Florida’s horrible new Instructional Materials and Religious Liberties in Schools laws are continuing to garner all sorts of news coverage. The latest pieces are great takes on the laws by popular columnists.
First we have Fred Grimm’s thoughts in the Miami Herald, New education law allows anti-science mob to go after evolution and climate change:
Brandon Haught of the Florida Citizens for Science worries that fervent groups of anti-science crusaders will use the law to essentially pester school districts into submission. Haught, a high school biology teacher from Volusia County and author of the 2014 book “Going Ape: Florida’s Battles over Evolution in the Classroom,” said that the activists behind the bill also intend to go after history and civics materials that don’t conform to their ultra-conservative, America First world view. It’s clear from the affidavits that they’re worried that anti-Christian Marxism and Islamic ideology have seeped into textbooks.
So school boards are now required by law to find a hearing officer to handle these complaints. Brandon said that the Florida Citizens Alliance told lawmakers they need not worry about the costs of hiring hearing officers. “They said their members would volunteer to hear the cases,” he said, with a weary laugh.
The Palm Beach Posts’s Frank Cerabino clearly had fun when he wrote what he imagines could be citizen complaint letters to the hearing officers, Florida’s evolution to complainer’s paradise for public schools:
Dear Unbiased and Qualified Hearing Officer:
So my cousin’s nephew’s best friend’s daughter tells me there’s nothing about Noah’s Ark in her public school textbook for Earth Science. How can this be?
Instead of filling these kids’ minds with nonsense about sedimentary rocks from billions of years ago (when we know the earth is only 6,000 years old!) they should be taught how they’re all here today because the 600-year-old Noah loaded all the animals two-by-two on his big ark, and thereby preserved life on Earth.
I believe without the ark, your explanation of the world fails being “balanced and noninflammatory.”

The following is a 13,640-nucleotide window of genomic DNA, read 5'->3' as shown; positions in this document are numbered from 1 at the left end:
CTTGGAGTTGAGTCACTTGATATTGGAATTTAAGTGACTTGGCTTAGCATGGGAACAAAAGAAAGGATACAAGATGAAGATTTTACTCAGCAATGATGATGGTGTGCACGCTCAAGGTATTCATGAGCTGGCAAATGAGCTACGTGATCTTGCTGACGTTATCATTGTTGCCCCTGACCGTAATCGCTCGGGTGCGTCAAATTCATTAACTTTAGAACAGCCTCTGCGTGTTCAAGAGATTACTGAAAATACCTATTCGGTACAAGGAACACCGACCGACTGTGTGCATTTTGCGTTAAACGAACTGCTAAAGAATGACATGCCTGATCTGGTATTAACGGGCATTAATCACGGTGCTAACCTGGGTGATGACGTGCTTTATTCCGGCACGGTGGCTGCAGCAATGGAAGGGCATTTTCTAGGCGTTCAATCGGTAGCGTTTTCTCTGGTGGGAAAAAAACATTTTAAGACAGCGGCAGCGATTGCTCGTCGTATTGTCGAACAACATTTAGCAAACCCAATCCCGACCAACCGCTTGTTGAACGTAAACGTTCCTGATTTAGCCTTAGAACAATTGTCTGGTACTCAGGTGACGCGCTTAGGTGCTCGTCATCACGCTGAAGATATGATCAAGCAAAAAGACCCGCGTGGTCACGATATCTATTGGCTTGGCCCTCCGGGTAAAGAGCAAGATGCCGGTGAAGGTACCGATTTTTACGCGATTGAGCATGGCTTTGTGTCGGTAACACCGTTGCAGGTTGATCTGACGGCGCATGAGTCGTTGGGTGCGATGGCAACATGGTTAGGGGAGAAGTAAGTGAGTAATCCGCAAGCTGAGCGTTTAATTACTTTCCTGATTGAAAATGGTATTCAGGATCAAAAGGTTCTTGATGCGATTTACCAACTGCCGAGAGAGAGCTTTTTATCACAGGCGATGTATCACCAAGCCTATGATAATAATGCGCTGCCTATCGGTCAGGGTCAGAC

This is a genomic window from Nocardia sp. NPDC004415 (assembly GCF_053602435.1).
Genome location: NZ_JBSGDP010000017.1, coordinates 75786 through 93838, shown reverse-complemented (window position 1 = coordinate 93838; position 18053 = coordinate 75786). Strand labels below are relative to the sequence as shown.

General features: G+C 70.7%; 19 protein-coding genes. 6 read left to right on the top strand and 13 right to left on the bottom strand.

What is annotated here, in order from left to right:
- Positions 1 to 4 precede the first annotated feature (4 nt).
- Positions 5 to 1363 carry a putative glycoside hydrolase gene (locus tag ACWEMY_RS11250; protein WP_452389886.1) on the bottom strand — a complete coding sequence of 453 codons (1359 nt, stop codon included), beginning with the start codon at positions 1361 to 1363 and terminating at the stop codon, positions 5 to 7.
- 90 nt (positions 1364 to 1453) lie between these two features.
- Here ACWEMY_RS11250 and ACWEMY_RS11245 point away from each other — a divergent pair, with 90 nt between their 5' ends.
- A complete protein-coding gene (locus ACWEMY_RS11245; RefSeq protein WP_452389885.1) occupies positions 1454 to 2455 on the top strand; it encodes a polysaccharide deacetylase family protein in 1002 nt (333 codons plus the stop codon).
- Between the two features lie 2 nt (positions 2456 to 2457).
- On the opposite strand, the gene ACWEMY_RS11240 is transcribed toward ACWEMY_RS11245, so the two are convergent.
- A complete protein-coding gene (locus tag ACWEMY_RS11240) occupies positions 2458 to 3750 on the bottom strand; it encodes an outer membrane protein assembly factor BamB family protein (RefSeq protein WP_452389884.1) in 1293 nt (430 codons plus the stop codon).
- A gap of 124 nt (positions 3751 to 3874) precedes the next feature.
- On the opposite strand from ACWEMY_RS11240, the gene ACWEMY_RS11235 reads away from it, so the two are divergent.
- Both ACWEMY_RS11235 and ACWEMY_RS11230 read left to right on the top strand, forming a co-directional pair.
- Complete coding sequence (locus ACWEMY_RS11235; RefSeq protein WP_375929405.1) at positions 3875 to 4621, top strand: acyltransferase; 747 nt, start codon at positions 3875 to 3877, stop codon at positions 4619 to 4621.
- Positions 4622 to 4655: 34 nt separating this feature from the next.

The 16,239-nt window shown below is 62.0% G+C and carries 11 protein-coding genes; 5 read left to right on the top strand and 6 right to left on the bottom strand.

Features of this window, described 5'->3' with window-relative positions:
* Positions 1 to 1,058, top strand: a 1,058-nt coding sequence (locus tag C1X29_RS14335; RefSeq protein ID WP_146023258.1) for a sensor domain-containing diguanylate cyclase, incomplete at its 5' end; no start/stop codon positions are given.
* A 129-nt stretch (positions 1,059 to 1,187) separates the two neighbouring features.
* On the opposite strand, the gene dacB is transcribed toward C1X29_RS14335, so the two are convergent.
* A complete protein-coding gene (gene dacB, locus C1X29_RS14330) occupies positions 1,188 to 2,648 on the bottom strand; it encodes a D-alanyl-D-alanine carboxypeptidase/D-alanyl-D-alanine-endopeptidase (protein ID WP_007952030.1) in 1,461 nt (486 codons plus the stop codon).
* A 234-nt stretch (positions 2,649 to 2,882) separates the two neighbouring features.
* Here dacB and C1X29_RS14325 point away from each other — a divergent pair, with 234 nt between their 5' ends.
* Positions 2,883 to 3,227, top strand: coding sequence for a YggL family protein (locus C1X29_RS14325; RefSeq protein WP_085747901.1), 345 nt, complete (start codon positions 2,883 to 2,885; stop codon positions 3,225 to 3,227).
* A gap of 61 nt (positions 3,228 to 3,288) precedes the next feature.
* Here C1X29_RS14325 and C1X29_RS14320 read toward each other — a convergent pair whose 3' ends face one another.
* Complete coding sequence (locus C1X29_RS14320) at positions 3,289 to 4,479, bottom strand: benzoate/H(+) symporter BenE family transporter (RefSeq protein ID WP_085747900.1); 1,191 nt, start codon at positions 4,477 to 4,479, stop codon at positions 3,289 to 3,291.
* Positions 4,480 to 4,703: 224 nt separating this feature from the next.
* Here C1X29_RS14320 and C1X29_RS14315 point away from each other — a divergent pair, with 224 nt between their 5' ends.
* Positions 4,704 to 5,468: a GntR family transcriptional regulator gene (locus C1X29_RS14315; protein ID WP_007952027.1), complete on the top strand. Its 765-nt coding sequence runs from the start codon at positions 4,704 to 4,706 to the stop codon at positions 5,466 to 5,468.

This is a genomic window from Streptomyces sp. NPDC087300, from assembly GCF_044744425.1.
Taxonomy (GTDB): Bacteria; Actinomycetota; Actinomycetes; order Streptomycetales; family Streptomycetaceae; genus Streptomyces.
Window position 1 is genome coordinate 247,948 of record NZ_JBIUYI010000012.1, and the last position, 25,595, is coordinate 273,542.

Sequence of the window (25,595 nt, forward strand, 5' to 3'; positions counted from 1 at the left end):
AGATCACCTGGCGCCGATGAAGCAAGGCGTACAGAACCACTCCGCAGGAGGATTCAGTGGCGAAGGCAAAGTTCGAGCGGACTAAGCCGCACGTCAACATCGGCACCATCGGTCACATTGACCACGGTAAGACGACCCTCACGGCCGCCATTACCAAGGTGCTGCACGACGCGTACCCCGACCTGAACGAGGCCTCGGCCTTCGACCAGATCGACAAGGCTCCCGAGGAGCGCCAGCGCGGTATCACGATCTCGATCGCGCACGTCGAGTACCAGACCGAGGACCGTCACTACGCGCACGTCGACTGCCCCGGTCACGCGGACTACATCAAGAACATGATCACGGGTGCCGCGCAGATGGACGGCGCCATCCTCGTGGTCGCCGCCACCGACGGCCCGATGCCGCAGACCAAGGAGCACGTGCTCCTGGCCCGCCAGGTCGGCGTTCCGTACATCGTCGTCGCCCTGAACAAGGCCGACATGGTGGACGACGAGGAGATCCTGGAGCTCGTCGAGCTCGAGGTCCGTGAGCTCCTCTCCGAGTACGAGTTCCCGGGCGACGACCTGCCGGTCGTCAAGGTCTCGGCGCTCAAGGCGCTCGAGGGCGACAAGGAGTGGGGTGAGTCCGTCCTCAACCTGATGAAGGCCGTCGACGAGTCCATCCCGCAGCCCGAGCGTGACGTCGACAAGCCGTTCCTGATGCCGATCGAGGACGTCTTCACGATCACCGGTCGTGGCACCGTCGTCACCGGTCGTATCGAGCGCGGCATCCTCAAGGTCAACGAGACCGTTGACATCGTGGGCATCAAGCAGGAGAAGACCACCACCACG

Which is why me and the others in the prayer circle are planning to show up for the public hearing we are entitled to under the new Instructional Materials Act passed by legislature.
Just say when.
And speaking of funny yet sad, I have a quick story to tell you. I’ve been invited to appear on radio station WGCU’s Gulf Coast Live show next Wednesday. The instructional materials law sponsor Rep. Byron Donalds is also supposed to be a guest. The show’s producer tweeted about it and I responded, mentioning the fine folks at the Florida Citizens’ Alliance. (If you don’t know, the Alliance are the ones who wrote the law, recruited Donalds to sponsor the law, spoke at all of the committee hearings for the law and are now drinking champagne after their success.)
That was the one and only time I’ve ever mentioned the Alliance on Twitter. Minutes later I went back to check on something and I’ll be darned; the Alliance blocked me. Think they’re sensitive about something? I hadn’t mention anything specific in my tame tweet, but I sure as heck am going to now. Have a look at some of the Alliance’s greatest hits (I have more than one Twitter account, so I can still see their stuff):
I want to leave you with this final thought: these folks WON. They got their law passed.
I’m sorry … this isn’t funny … it’s just plain sad.